Thursday, April 28, 2011

Free Crabapple Trees

To foster more green in Lake County, Lake Metroparks is developing more roots in Lake County, literally.

Thanks to a generous donation by Doug Secor of Secor’s Nursery, several of the Lake Metroparks will have new plantings, just in time for Arbor Day. Arbor Day is a nationally-celebrated observance that encourages tree planting and care. Founded by J. Sterling Morton in 1872, it's celebrated on the last Friday in April.

Lake Metroparks is making available to the public, bare root crabapple trees at Penitentiary Glen Reservation Sunday, May 1. 

There will be several varieties of crabapple trees available. The trees, also donated by Doug Secor of Secor’s Nursery are large in size at two inches in diameter and at least eight feet tall. There is no charge for the trees.

Pick up is scheduled from 9:00 to 4:30 p.m. While supplies last.  There is a limit of two to three trees per family.  For home use only; trees are not for commercial or resale use.  Please bring a truck or means of taking the trees with you. For more information, call 440-256-1404.

While visiting Penitentiary Glen, enjoy a special art show, “Lake Metroparks through Paint & Canvas," with works by James Polewchak in the Nature Center. See your park system come to life through the medium of oil painting in this special one-man show. Visit native Ohio Wildlife at the Kevin P. Clinton Wildlife Center. Also, take a train ride provided by the Lake Shore Live Steamers.  (1-3 pm, weather permitting).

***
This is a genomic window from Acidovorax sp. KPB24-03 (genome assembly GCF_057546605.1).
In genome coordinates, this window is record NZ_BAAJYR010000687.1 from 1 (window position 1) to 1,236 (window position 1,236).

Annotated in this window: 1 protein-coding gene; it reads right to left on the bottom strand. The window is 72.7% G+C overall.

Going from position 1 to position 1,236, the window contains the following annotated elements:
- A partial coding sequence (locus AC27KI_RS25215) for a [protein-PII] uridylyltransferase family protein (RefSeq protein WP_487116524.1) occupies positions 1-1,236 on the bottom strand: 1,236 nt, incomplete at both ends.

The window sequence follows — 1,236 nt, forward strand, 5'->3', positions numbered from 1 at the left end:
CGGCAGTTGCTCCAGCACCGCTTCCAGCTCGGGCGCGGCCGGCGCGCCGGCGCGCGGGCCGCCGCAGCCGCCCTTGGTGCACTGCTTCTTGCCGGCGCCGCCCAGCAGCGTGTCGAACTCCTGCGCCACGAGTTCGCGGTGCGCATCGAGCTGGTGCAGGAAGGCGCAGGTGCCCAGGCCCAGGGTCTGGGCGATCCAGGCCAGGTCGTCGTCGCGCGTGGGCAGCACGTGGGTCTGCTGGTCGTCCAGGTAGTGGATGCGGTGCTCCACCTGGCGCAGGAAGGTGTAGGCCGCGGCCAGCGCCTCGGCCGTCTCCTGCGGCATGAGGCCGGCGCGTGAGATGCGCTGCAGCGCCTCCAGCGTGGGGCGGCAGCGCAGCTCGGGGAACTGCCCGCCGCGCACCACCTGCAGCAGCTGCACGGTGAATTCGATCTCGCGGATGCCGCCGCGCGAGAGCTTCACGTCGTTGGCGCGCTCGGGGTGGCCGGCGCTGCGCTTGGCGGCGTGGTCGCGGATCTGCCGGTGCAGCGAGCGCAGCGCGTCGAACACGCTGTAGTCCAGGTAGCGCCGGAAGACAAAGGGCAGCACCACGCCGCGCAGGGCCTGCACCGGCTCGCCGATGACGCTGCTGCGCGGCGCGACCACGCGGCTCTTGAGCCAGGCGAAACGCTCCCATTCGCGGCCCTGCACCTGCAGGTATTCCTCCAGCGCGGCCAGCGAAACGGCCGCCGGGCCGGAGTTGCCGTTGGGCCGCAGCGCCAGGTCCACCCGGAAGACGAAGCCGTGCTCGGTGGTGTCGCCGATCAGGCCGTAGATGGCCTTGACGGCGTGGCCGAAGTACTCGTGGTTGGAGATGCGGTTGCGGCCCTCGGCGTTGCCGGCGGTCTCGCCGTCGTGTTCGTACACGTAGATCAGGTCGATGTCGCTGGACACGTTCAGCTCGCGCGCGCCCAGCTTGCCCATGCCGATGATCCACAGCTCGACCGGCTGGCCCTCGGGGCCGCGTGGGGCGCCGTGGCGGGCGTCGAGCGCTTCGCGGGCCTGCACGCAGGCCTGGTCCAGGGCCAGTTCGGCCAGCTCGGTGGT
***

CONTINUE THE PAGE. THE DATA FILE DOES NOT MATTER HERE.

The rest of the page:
Penitentiary Glen Reservation is located at 8668 Kirtland-Chardon Road in Kirtland. To get there, take I-90 to Rt. 306 south for about one mile. Turn left onto Rt. 615. Turn right onto Kirtland-Chardon Road and continue for two miles. Penitentiary Glen Reservation is located on the right side of the road.

According to TreeHelp.com, there are few plants that create greater intrigue or visual impact during all four seasons than the flowering crabapple. In the spring all eyes are enticed with delicate colors offered by emerging leaves and buds. Unopened flower buds may hint of one color and as flowers open, other hues are revealed in a spectacular floral display. As flowers fade the rich foliage offers another subtle contribution to the landscape.

Crabapples have diverse growth habits or tree shapes. The shapes consist of weeping (pendulous), rounded, spreading (horizontal), upright (columnar), vase-shaped, and pyramidal.  Flowering crabapples vary greatly in size. At maturity, certain cultivars will only attain a height of eight feet, while others will tower to heights greater than 40 feet. However, most flowering crabapples reach mature heights of 15 to 25 feet.

Due to their versatility, crabapples make excellent choices for use around homes, schools, parks, public and commercial buildings, and in highway plantings.  Tree health and vigor depends upon proper site selection and preparation. Before planting, have the soil tested to assure proper pH and nutrient levels. If necessary, make any adjustments to the soil before planting.

Every effort should be made to keep roots or the root ball from drying out before planting. For bare root trees, the planting hole should be dug wide and deep enough to allow for the natural extension of the root system. None of the roots should be cramped or bent to fit into the hole. This can result in girdling (strangling) roots that will slowly kill the tree. Damaged roots should be pruned just above the break or damaged area prior to planting.

For more information about site requirements, planting and establishment of crabapple trees, visit TreeHelp.com




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